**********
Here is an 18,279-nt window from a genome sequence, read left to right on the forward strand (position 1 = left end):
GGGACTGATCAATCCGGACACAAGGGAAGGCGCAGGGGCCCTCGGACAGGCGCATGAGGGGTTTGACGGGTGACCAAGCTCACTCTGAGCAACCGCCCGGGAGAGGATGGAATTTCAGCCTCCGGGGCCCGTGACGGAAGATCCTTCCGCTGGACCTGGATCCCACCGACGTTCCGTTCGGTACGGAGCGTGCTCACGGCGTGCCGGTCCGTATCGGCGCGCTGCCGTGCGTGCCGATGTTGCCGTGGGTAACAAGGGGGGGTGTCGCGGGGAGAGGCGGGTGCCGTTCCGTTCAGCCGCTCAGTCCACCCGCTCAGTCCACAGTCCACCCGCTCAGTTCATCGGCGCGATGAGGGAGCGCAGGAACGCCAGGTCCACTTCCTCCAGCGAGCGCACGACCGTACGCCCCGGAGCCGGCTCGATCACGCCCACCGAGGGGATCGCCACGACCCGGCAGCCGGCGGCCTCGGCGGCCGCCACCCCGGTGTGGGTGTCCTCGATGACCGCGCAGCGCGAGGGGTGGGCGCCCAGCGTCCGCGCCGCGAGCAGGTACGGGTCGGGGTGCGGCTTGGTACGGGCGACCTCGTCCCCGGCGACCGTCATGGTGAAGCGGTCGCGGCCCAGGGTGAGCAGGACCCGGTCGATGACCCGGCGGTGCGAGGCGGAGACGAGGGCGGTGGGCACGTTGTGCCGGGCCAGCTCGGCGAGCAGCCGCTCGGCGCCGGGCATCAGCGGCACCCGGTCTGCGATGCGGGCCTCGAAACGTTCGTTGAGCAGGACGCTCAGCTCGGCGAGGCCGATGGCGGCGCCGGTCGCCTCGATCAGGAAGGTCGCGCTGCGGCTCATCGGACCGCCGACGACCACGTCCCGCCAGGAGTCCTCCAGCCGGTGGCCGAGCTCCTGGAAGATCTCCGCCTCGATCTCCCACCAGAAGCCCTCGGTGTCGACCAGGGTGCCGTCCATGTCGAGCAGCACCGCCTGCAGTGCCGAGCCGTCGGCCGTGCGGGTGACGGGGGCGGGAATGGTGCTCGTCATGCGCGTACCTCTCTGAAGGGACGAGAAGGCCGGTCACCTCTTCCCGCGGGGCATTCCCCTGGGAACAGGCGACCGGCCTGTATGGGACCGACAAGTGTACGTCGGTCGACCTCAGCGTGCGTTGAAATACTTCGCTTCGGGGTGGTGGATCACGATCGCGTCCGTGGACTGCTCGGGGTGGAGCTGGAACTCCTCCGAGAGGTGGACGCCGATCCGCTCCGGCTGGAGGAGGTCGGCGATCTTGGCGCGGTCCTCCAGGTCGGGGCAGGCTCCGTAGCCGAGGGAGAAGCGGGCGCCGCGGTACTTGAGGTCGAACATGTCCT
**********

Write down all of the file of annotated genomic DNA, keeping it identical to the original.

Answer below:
Here is an 18,279-nt window from a genome sequence, read left to right on the forward strand (position 1 = left end):
GGGACTGATCAATCCGGACACAAGGGAAGGCGCAGGGGCCCTCGGACAGGCGCATGAGGGGTTTGACGGGTGACCAAGCTCACTCTGAGCAACCGCCCGGGAGAGGATGGAATTTCAGCCTCCGGGGCCCGTGACGGAAGATCCTTCCGCTGGACCTGGATCCCACCGACGTTCCGTTCGGTACGGAGCGTGCTCACGGCGTGCCGGTCCGTATCGGCGCGCTGCCGTGCGTGCCGATGTTGCCGTGGGTAACAAGGGGGGGTGTCGCGGGGAGAGGCGGGTGCCGTTCCGTTCAGCCGCTCAGTCCACCCGCTCAGTCCACAGTCCACCCGCTCAGTTCATCGGCGCGATGAGGGAGCGCAGGAACGCCAGGTCCACTTCCTCCAGCGAGCGCACGACCGTACGCCCCGGAGCCGGCTCGATCACGCCCACCGAGGGGATCGCCACGACCCGGCAGCCGGCGGCCTCGGCGGCCGCCACCCCGGTGTGGGTGTCCTCGATGACCGCGCAGCGCGAGGGGTGGGCGCCCAGCGTCCGCGCCGCGAGCAGGTACGGGTCGGGGTGCGGCTTGGTACGGGCGACCTCGTCCCCGGCGACCGTCATGGTGAAGCGGTCGCGGCCCAGGGTGAGCAGGACCCGGTCGATGACCCGGCGGTGCGAGGCGGAGACGAGGGCGGTGGGCACGTTGTGCCGGGCCAGCTCGGCGAGCAGCCGCTCGGCGCCGGGCATCAGCGGCACCCGGTCTGCGATGCGGGCCTCGAAACGTTCGTTGAGCAGGACGCTCAGCTCGGCGAGGCCGATGGCGGCGCCGGTCGCCTCGATCAGGAAGGTCGCGCTGCGGCTCATCGGACCGCCGACGACCACGTCCCGCCAGGAGTCCTCCAGCCGGTGGCCGAGCTCCTGGAAGATCTCCGCCTCGATCTCCCACCAGAAGCCCTCGGTGTCGACCAGGGTGCCGTCCATGTCGAGCAGCACCGCCTGCAGTGCCGAGCCGTCGGCCGTGCGGGTGACGGGGGCGGGAATGGTGCTCGTCATGCGCGTACCTCTCTGAAGGGACGAGAAGGCCGGTCACCTCTTCCCGCGGGGCATTCCCCTGGGAACAGGCGACCGGCCTGTATGGGACCGACAAGTGTACGTCGGTCGACCTCAGCGTGCGTTGAAATACTTCGCTTCGGGGTGGTGGATCACGATCGCGTCCGTGGACTGCTCGGGGTGGAGCTGGAACTCCTCCGAGAGGTGGACGCCGATCCGCTCCGGCTGGAGGAGGTCGGCGATCTTGGCGCGGTCCTCCAGGTCGGGGCAGGCTCCGTAGCCGAGGGAGAAGCGGGCGCCGCGGTACTTGAGGTCGAACATGTCCT